2. The Narrative/Applications narrative sermon. Mathewson describes this sermon in his second option for preaching narrative passages. “Option Two: Retell the story in a series of ‘moves’ that lead to the big idea. This tactic is more subtle. Its effectiveness depends on an expositor’s storytelling skill. Instead of proceeding from ‘point one’ to ‘point two,’ the sermon unfolds in a series of what Buttrick call ‘moves.’ In a sermon on a narrative passage the various ‘moves’ will consist of scenes in the story, as well as an eventual discussion of the narrative’s central idea.” First, the preacher tells the narrative scene by scene following the crisis/solution pattern of the narrative.
Once the story is told, then the preacher presents the applications at the end. This differentiates the Narrative/Applications sermon from the Biblical problem/Biblical solution sermon where the applications are spread throughout the sermon. Swindoll’s article, The Shadow of the Giant, on David and Goliath takes this approach. After telling the old, old story in the modern garb of contemporary language, he draws “two timeless truths” at the end of the story. The two applications are: “Prevailing over giants isn’t accomplished by using their technique” and “Conquering giants isn’t accomplished without great skill and discipline.”
3. The Hidden Outline narrative sermon. This narrative sermon also plots the story line of crisis/resolution making applications through out the sermon but the outline is not emphasized as in the Biblical problem/Biblical solution sermon. The outline like a skeleton is present but not observable. James Rose preaches a narrative sermon entitled, The Big Valley and conceals his outline from the audience and thus, does not distract from the story of David and Goliath in 1st Samuel 17. His first point is mentioned in the flow of the story sermon but not identified as point one. “Giants are overwhelming to those who look at life from that level.” That point is developed with sub-points, again not stressed, and applications. The second point is even more camouflaged. “Those of us who see life from God’s level, like David, are ignited into action by the giants that block the path of God.” The second point is developed with unrecognizable sub-points and applications.
While it is true that Jesus preached some parables with no applications, at other times, he did make applications or one application at the end. When Jesus told the parable of the rich fool, he made one application in His conclusion in Lk.12:21, “So is he that lay up treasure for himself, and is not rich toward God.” With the next two narrative sermons only one application will be made at the end of the sermon. This will vary the approach from the Narrative/Applications sermon which has multiple applications presented at the end of the story.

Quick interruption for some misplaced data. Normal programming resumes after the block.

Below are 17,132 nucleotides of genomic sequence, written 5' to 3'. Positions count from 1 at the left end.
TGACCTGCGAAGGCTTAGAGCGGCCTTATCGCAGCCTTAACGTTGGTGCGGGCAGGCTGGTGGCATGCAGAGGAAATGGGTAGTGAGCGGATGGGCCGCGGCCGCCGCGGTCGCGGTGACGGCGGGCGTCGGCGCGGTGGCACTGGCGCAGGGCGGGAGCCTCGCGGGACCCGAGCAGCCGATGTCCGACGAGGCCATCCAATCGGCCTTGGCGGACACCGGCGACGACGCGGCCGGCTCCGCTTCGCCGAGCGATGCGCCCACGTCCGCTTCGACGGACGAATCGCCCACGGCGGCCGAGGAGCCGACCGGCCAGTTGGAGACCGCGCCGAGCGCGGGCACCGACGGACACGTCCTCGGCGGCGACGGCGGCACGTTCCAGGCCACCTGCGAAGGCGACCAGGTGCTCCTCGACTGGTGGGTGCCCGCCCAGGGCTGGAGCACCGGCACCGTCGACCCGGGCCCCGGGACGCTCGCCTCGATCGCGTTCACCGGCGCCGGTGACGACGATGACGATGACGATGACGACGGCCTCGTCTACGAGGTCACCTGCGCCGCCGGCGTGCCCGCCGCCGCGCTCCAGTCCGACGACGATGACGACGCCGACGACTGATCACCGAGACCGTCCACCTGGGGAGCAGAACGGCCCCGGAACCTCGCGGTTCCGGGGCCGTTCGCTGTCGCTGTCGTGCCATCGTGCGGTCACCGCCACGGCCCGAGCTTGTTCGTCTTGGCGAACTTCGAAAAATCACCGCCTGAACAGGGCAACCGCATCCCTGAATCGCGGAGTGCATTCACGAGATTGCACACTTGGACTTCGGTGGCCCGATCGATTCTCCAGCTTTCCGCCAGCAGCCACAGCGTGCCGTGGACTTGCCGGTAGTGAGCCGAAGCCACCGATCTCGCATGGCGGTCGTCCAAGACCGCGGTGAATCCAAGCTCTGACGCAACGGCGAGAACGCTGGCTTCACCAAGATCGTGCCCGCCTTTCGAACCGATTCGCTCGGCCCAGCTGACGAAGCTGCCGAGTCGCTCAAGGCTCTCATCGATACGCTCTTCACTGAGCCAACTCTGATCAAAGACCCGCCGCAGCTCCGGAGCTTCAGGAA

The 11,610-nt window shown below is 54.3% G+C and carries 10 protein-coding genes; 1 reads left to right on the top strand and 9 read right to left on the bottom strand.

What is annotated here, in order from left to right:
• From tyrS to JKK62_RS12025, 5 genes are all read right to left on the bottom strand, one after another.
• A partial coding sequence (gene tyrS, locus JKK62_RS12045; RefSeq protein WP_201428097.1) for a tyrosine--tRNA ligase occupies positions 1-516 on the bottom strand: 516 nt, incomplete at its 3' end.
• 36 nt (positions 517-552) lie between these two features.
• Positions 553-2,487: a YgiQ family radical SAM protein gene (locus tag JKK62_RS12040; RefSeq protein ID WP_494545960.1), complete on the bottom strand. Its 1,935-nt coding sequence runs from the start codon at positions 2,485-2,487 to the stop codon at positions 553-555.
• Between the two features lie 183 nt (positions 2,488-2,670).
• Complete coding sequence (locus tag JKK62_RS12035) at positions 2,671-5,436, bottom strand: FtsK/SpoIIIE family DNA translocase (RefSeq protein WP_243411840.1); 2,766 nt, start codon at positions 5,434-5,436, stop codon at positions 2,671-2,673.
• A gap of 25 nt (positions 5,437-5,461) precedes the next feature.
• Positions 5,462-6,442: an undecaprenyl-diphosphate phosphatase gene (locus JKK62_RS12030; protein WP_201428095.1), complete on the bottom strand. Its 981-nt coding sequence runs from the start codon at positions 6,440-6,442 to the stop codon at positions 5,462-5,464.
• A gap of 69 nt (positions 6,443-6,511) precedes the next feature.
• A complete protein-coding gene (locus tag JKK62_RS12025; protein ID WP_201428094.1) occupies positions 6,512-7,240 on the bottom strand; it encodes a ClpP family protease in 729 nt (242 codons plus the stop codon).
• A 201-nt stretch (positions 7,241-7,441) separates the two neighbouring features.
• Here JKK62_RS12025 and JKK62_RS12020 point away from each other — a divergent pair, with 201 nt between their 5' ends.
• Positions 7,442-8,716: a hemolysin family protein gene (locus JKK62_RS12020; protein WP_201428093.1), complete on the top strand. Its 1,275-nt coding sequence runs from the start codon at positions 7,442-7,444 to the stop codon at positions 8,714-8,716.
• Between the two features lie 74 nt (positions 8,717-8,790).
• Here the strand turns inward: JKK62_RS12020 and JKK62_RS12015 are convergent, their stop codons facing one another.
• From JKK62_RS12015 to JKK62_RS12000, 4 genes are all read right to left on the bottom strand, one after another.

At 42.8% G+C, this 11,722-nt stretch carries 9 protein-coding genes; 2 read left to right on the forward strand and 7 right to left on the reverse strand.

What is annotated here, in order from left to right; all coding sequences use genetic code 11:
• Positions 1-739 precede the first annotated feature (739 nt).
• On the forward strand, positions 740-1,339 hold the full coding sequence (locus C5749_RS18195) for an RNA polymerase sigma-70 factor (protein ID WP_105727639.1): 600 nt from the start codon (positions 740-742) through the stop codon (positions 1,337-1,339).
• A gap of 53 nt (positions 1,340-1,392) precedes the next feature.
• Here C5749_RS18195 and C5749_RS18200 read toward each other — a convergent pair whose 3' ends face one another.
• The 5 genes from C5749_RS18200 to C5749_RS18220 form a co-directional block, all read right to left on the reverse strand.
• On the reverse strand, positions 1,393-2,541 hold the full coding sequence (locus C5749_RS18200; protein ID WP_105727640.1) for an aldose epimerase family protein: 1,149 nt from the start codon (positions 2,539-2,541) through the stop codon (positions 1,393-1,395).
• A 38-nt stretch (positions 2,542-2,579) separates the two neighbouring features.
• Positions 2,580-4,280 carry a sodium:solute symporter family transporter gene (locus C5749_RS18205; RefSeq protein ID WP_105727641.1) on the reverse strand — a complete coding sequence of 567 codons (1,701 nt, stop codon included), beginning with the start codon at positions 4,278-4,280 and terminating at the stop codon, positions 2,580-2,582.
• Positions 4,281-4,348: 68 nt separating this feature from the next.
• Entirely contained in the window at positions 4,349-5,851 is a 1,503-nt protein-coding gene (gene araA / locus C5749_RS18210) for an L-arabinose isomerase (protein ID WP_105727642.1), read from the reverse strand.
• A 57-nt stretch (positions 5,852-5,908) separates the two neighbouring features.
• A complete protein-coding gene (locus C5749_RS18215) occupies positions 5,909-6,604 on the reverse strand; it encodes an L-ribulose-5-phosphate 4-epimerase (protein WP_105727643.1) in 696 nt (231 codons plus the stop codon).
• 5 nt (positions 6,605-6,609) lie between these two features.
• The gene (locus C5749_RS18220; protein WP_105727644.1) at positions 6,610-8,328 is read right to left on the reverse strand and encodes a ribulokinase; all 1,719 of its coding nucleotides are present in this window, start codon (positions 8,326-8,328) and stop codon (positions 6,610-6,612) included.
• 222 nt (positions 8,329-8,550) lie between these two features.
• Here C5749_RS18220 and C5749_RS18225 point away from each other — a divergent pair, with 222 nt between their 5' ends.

4. The Pure narrative. The Pure Narrative is defined and advocated by John C. Holbert. “A pure narrative sermon is just that: a narrative. In other words, a pure narrative sermon is a story — no more and no less. The story may be embellished in its detail and dressed up in its execution, but it is still only a story. Pure simply means that the story is in no sense explained to the hearer, or commented on, outside the bounds of the narrative. In such a sermon, no introduction or conclusion outside of the story is used. The story’s introduction is the sermon’s introductions; the story’s conclusion is the sermon’s conclusion.” Once in a while for variety sake, an open-ended, i.e. a sermon with no explanation, can be preached. The argument against the pure narrative sermon is that the listeners will not make the correct application. Holbert justifies the open-ended sermon. “Finally, open-endedness in preaching provides openings for the unique work of the Holy Spirit.” Holbert, in his book, Preaching Old Testament, provides an example of the pure narrative sermon entitled, The Best Laugh of All, with helpful comments interspersed through out the sermon. My modified version advocated in this post would have one application at the end. The one application is the big idea or the proposition. So the proposition would be stated with applications made in several different areas of life.